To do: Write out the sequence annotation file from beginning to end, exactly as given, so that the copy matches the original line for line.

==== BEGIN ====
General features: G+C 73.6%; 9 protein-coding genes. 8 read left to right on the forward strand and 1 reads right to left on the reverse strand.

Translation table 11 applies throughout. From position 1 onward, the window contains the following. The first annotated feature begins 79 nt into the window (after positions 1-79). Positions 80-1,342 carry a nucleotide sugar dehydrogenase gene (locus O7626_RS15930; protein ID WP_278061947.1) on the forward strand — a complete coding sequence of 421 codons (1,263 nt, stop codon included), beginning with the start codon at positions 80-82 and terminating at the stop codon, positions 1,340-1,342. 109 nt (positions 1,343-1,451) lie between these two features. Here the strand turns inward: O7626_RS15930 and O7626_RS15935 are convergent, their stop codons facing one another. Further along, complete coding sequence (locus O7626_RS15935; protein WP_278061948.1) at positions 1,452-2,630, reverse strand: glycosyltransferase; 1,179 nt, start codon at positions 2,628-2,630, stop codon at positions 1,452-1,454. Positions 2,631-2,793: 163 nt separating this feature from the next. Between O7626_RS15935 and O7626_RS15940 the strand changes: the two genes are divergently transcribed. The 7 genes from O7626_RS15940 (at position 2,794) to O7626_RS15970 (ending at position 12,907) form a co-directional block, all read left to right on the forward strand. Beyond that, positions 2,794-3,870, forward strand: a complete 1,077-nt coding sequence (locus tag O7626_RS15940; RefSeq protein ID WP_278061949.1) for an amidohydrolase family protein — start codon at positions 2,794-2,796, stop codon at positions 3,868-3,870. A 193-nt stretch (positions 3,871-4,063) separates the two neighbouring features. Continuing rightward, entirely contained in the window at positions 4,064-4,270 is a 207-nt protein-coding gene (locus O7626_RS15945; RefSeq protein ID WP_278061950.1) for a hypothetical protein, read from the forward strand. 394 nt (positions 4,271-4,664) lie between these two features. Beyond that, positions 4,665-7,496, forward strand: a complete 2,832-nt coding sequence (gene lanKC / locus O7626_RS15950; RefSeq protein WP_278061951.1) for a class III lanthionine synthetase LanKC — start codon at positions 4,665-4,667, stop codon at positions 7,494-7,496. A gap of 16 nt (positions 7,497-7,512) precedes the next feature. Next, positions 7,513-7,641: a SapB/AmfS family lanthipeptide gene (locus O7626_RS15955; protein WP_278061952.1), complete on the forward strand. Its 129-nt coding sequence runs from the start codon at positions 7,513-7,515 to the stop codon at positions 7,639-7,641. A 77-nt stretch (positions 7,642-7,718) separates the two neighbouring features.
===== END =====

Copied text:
General features: G+C 73.6%; 9 protein-coding genes. 8 read left to right on the forward strand and 1 reads right to left on the reverse strand.

Translation table 11 applies throughout. From position 1 onward, the window contains the following. The first annotated feature begins 79 nt into the window (after positions 1-79). Positions 80-1,342 carry a nucleotide sugar dehydrogenase gene (locus O7626_RS15930; protein ID WP_278061947.1) on the forward strand — a complete coding sequence of 421 codons (1,263 nt, stop codon included), beginning with the start codon at positions 80-82 and terminating at the stop codon, positions 1,340-1,342. 109 nt (positions 1,343-1,451) lie between these two features. Here the strand turns inward: O7626_RS15930 and O7626_RS15935 are convergent, their stop codons facing one another. Further along, complete coding sequence (locus O7626_RS15935; protein WP_278061948.1) at positions 1,452-2,630, reverse strand: glycosyltransferase; 1,179 nt, start codon at positions 2,628-2,630, stop codon at positions 1,452-1,454. Positions 2,631-2,793: 163 nt separating this feature from the next. Between O7626_RS15935 and O7626_RS15940 the strand changes: the two genes are divergently transcribed. The 7 genes from O7626_RS15940 (at position 2,794) to O7626_RS15970 (ending at position 12,907) form a co-directional block, all read left to right on the forward strand. Beyond that, positions 2,794-3,870, forward strand: a complete 1,077-nt coding sequence (locus tag O7626_RS15940; RefSeq protein ID WP_278061949.1) for an amidohydrolase family protein — start codon at positions 2,794-2,796, stop codon at positions 3,868-3,870. A 193-nt stretch (positions 3,871-4,063) separates the two neighbouring features. Continuing rightward, entirely contained in the window at positions 4,064-4,270 is a 207-nt protein-coding gene (locus O7626_RS15945; RefSeq protein ID WP_278061950.1) for a hypothetical protein, read from the forward strand. 394 nt (positions 4,271-4,664) lie between these two features. Beyond that, positions 4,665-7,496, forward strand: a complete 2,832-nt coding sequence (gene lanKC / locus O7626_RS15950; RefSeq protein WP_278061951.1) for a class III lanthionine synthetase LanKC — start codon at positions 4,665-4,667, stop codon at positions 7,494-7,496. A gap of 16 nt (positions 7,497-7,512) precedes the next feature. Next, positions 7,513-7,641: a SapB/AmfS family lanthipeptide gene (locus O7626_RS15955; protein WP_278061952.1), complete on the forward strand. Its 129-nt coding sequence runs from the start codon at positions 7,513-7,515 to the stop codon at positions 7,639-7,641. A 77-nt stretch (positions 7,642-7,718) separates the two neighbouring features.